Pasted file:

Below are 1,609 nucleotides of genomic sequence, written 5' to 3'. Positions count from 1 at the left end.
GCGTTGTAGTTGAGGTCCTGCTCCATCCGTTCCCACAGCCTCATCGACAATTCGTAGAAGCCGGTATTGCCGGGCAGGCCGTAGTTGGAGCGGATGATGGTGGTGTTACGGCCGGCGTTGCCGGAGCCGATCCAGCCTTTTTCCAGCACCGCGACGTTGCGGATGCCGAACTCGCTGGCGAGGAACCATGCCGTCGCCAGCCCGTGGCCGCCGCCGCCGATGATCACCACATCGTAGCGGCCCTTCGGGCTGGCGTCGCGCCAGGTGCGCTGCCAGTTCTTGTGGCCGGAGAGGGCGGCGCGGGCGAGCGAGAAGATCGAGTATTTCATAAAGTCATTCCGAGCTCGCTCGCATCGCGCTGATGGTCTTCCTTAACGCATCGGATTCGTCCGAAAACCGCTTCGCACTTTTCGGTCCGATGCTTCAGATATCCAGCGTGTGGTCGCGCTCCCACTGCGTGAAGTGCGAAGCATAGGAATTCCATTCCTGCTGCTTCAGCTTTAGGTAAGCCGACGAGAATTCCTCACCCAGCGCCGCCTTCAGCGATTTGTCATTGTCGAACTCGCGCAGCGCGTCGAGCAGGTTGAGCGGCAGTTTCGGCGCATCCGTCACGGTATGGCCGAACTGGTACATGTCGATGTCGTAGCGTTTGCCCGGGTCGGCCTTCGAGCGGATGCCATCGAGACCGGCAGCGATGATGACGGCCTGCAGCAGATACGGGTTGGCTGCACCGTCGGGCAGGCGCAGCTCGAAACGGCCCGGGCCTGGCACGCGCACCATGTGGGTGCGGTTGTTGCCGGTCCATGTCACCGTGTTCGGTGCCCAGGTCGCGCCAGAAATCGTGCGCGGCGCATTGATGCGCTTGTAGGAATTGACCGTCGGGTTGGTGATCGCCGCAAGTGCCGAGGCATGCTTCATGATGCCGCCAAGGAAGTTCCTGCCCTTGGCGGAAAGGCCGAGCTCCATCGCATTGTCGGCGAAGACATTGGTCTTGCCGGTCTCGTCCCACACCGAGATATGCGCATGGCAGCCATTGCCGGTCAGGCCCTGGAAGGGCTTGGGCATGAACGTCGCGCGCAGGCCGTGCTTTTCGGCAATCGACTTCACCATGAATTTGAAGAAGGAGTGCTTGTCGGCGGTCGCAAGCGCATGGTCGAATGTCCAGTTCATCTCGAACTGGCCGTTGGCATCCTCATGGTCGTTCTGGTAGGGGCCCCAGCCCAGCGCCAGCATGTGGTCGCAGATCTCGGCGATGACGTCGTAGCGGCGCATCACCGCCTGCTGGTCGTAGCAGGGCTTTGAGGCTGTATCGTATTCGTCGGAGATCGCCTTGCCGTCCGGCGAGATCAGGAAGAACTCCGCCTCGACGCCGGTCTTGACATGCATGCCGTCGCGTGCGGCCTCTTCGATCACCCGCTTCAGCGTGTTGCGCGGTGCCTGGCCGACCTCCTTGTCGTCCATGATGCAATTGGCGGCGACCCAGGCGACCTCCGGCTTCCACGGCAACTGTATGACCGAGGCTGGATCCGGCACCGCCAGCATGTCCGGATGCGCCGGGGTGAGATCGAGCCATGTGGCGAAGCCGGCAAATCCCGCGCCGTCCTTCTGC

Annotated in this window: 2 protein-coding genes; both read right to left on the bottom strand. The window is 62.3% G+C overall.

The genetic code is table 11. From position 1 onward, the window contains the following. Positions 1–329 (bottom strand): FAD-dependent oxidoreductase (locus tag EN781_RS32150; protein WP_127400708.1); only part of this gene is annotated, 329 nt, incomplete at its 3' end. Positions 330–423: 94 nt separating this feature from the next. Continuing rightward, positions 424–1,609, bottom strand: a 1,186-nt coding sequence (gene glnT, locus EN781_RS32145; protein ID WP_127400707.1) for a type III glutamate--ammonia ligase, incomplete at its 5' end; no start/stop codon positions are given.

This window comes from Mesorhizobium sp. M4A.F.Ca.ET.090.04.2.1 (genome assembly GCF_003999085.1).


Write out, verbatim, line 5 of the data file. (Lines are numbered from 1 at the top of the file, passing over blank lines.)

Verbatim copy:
This window comes from Mesorhizobium sp. M4A.F.Ca.ET.090.04.2.1 (genome assembly GCF_003999085.1).